Every buyer/seller in the chain will have to complete on the same day, so you are trying to coordinate a lot of people’s diaries. Usually people will do their best to be flexible, as this should be the most important thing in their lives right now. However, complications can arise (e.g. births, deaths, holidays, accidents). This is one of the reasons why shorter chains are preferable.
When contracts are exchanged the buyer must make a deposit of (usually) 10 per cent of the total property price. Note that this money is your exchange deposit. It is NOT the same as the mortgage deposit, which may vary in size – though your exchange deposit usually forms part of your mortgage deposit.
You will need to use a bank transfer to get the money to your solicitor. Your bank might charge a small amount for this.
If you are selling a property as well as buying, you usually won’t need to find the cash for an exchange deposit. The money for the exchange deposit will come from your buyer (or from whoever in your property chain is the first-time buyer).One issue that may arise here is if your buyer’s exchange deposit isn’t enough to cover 10 per cent of the property you’re buying. In this case you would need toad extra money.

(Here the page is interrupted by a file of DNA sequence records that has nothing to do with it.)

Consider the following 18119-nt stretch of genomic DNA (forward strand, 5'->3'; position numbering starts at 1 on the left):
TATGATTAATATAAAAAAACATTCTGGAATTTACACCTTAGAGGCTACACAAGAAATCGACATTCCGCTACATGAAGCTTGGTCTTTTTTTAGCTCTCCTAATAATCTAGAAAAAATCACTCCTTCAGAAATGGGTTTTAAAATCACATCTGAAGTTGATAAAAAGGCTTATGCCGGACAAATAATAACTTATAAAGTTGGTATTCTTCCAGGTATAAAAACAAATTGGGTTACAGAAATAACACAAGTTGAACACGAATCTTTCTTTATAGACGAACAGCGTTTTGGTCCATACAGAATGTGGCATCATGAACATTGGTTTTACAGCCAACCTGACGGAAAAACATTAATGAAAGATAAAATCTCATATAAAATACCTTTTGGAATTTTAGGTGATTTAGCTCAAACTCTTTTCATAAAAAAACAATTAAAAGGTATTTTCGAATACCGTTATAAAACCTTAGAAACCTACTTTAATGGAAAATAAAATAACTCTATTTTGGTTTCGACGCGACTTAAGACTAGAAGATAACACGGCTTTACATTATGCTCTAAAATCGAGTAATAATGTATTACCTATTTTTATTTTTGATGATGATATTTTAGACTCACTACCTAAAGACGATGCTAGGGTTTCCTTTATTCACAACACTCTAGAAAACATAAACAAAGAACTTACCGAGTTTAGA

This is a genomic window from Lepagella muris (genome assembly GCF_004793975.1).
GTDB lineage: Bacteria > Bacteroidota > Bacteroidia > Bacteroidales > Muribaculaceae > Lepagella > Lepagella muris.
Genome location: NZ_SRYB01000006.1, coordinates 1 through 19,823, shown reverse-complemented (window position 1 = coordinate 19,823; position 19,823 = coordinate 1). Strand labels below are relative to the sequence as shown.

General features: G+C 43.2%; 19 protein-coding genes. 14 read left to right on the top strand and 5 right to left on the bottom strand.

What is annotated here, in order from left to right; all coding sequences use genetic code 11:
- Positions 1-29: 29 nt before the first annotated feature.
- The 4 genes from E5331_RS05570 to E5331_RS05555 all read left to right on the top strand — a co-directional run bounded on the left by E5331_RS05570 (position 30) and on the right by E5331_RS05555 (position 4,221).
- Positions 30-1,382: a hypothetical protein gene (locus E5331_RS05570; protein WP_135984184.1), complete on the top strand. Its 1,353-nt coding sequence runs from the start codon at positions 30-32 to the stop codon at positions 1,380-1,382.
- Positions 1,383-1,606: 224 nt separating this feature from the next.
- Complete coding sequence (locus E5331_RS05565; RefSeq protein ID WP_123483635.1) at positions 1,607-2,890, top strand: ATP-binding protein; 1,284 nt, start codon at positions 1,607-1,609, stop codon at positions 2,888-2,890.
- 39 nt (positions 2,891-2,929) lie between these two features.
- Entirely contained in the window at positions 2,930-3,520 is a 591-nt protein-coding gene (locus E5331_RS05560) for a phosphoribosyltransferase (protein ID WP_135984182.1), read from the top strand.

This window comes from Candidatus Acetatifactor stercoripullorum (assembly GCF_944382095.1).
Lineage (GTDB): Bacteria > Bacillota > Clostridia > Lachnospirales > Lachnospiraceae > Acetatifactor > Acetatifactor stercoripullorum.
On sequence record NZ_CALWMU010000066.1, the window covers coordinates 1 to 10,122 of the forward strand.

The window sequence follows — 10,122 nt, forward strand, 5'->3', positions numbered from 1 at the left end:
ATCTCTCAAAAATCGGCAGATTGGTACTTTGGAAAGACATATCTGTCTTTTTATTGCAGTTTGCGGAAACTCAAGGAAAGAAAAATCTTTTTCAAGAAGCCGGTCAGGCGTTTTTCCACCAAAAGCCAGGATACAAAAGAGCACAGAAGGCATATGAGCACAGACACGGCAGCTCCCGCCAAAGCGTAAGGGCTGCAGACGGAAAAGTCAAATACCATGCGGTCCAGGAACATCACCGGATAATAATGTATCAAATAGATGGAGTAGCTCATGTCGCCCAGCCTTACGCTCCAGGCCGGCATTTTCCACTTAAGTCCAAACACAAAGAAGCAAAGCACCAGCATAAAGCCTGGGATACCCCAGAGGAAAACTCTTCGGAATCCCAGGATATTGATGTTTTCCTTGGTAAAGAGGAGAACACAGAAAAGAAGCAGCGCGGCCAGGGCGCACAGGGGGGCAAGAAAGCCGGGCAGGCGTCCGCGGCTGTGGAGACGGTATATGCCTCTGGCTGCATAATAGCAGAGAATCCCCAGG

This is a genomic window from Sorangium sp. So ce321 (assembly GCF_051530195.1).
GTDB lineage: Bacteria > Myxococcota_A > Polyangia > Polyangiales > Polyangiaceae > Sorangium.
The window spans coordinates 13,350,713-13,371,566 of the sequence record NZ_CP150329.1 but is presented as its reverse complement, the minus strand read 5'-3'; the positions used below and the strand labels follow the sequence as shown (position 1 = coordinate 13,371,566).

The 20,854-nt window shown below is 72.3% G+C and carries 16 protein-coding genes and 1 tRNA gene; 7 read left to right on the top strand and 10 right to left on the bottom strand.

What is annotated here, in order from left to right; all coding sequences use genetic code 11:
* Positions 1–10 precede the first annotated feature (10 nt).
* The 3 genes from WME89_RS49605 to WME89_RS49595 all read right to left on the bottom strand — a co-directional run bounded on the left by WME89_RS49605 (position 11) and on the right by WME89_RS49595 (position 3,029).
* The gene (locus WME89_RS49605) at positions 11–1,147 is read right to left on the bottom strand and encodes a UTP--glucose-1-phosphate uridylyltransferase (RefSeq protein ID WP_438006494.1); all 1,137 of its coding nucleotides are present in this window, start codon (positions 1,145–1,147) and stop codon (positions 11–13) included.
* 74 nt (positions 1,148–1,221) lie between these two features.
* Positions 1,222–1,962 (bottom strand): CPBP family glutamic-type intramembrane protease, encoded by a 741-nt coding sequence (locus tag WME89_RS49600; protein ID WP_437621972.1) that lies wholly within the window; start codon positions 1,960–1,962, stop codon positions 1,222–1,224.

You will sign and exchange contracts with your seller shortly before your agreed completion date. Most people exchange around a week before, sometimes two. It is possible to exchange and complete on the same day, but very risky – so save it for absolute emergencies.
Your solicitor will give you the contract to sign, and then you can exchange. At this point your solicitor will transfer your exchange deposit money to the seller’s solicitor.
Neither the buyer nor seller can now pull out of the sale without severe consequences.
Make sure you receive a completion statement - Once you’ve exchanged contracts, your solicitor will give you a final document with details of the money that you’ll need to pay either on or before completion day. This will include your solicitor’s fee.
Sign the transfer deed - You may also need to sign the transfer deed, which confirms that the property is transferring to you.
A few days before the completion date, your solicitor will contact your mortgage lender to get the money released. Your solicitor then sends this money to the seller’s solicitor, along with the remainder of your mortgage deposit (they should already have your exchange deposit). In return, your solicitor is given the title deeds to the property, along with proof that the seller’s mortgage has been paid off.
The property is now legally yours.
If you need to pay stamp duty, you must settle this bill within 14 days of completion (again, paying via your solicitor). Usually your solicitor will request this money from you before completion day.
Register ownership - One of the final steps is to register your ownership of the property with the Land Registry. Again, your solicitor takes care of this, and the fee is around £200 to £300. Once this is done, the title deeds of the property are transferred into your name and forwarded to your mortgage lender (or to you, if you own the property without a mortgage).